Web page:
You might not expect the saga of the Beatles to cast a light on the troubled history of the Middle East, but Michael Rakowitz’s quirky, brilliant installation (based on a 2010 radio broadcast by the artist in Ramallah on the West Bank) does exactly that. That program serves as the soundtrack for The Breakup, which centers on four vitrines containing suggestively juxtaposed ephemera. A vintage map of a divided Jerusalem sits next to a novelty map of the Beatles’ Liverpool; a bit of stone from the Western Wall is paired with a piece of brick from the Cavern Club. A Beatles fan-club Christmas newsletter from 1967 is placed next to a Christmas card from the same year, sent by Gamal Abdel Nasser, the former president of Egypt.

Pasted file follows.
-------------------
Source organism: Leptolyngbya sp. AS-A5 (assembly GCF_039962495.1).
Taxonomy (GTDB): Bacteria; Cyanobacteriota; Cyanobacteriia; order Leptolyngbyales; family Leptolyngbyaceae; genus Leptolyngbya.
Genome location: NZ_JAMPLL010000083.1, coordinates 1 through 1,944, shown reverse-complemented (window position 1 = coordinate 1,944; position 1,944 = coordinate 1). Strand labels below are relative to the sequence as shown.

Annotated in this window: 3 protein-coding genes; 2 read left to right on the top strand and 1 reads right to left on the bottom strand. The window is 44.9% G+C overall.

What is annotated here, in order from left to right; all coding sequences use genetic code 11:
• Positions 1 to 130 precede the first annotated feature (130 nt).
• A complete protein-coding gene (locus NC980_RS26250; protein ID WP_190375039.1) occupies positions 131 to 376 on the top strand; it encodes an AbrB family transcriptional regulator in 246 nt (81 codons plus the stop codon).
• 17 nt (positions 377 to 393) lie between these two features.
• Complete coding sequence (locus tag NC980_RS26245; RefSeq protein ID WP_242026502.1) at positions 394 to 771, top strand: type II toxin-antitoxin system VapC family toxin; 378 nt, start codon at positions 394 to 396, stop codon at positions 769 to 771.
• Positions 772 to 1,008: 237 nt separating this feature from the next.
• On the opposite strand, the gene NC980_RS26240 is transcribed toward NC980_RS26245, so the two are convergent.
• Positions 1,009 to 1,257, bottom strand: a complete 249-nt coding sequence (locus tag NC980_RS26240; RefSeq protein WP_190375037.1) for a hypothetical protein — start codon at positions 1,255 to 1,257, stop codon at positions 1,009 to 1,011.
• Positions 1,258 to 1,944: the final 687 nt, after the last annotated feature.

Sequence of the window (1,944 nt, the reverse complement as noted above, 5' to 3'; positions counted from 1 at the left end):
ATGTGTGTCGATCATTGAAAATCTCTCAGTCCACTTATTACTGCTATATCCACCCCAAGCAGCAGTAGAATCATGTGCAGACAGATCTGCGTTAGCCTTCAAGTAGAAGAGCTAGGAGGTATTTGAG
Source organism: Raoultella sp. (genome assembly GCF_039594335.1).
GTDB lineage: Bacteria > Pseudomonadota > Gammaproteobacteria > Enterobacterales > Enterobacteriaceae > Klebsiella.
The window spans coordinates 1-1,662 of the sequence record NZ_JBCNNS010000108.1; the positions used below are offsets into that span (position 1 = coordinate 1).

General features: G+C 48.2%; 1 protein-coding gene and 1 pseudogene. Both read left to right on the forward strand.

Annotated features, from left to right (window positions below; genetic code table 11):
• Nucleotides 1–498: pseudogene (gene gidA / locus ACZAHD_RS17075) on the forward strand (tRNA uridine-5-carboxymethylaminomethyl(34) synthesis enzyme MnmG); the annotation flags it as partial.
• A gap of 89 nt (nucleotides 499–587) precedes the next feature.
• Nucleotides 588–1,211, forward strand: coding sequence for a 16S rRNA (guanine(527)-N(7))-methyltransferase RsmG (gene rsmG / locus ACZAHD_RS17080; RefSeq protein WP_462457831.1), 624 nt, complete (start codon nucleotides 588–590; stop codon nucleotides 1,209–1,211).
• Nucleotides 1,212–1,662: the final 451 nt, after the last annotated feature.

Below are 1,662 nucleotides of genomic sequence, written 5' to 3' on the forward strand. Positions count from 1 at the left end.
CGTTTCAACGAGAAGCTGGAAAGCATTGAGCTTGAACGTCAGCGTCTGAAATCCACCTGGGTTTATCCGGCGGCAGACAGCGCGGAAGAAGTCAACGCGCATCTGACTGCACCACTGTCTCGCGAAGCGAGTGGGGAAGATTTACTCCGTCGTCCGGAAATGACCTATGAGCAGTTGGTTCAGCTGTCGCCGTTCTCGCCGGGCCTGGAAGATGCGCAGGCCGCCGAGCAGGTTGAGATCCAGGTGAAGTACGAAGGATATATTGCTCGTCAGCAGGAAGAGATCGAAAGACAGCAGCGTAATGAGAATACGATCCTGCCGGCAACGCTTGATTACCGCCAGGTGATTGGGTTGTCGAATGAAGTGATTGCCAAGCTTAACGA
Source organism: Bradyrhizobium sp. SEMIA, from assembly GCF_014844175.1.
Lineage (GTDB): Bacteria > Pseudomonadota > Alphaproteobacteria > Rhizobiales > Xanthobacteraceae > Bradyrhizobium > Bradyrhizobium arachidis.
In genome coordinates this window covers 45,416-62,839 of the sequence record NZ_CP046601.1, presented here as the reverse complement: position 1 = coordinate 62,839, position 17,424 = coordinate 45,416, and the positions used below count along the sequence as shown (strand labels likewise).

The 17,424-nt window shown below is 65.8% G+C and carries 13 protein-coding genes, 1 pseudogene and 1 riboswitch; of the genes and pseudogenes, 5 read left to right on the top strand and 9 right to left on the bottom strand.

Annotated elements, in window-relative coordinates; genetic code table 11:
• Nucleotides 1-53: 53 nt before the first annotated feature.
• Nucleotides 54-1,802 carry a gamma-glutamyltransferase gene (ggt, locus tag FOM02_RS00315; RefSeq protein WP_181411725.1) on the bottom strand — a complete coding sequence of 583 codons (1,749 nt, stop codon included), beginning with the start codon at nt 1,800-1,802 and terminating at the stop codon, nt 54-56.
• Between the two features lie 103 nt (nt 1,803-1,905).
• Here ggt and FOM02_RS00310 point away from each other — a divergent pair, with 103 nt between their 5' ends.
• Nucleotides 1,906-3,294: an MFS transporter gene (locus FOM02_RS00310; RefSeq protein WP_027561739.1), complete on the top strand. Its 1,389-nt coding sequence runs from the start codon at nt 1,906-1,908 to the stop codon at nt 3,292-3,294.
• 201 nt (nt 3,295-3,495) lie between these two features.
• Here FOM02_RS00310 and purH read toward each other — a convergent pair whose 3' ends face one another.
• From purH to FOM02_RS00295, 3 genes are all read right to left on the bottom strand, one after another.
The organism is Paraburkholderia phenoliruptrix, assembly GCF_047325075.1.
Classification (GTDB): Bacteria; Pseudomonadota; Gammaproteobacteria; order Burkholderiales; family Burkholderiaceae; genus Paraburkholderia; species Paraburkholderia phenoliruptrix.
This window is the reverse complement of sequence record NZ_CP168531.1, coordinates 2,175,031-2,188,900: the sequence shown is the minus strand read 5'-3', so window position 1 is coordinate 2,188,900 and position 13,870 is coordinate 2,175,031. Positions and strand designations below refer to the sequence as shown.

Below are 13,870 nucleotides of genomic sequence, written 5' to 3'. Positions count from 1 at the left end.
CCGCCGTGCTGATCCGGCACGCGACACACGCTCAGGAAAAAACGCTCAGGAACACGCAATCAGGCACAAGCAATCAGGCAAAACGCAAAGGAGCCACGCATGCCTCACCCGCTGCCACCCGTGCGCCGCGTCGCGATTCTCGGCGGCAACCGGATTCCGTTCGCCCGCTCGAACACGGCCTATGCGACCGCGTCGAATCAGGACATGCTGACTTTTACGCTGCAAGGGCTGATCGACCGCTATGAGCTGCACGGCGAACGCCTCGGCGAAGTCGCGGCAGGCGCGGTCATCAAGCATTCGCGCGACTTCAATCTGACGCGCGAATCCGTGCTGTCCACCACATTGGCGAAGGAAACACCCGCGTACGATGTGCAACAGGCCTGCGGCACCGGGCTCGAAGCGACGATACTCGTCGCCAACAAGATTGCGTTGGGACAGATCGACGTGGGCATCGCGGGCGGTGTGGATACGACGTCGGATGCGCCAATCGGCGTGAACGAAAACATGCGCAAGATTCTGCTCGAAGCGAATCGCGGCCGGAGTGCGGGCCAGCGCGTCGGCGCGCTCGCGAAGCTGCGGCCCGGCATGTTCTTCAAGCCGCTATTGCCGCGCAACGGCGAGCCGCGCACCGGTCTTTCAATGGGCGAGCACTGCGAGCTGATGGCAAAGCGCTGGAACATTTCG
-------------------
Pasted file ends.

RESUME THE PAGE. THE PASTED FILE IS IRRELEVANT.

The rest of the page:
Similarly, four colorfully silk-lined shadow boxes displaying Middle Eastern military medals abstractly evoke the John, Paul, George and Ringo on the cover of Sgt. Pepper’s. Handwritten notations on the glass equate the Fab Four’s split with the dissolution of the United Arab Republic, the short-lived union between Egypt and Syria.
The fanlike obsession with trivia verges on conspiracy theory, but it all makes a kind of manic sense: bratty rock stars behaving like sovereign nations, and vice versa. Rakowitz alludes to present-day dreams dashed by internecine squabbles with a video that cuts from the Beatles’ 1969 concert atop their Abbey Road recording studio to footage of a Palestinian band playing Beatles covers on a Jerusalem rooftop. The music drifts out toward the Dome of the Rock in a way that’s both lovely and heartbreaking.—Joseph R. Wolin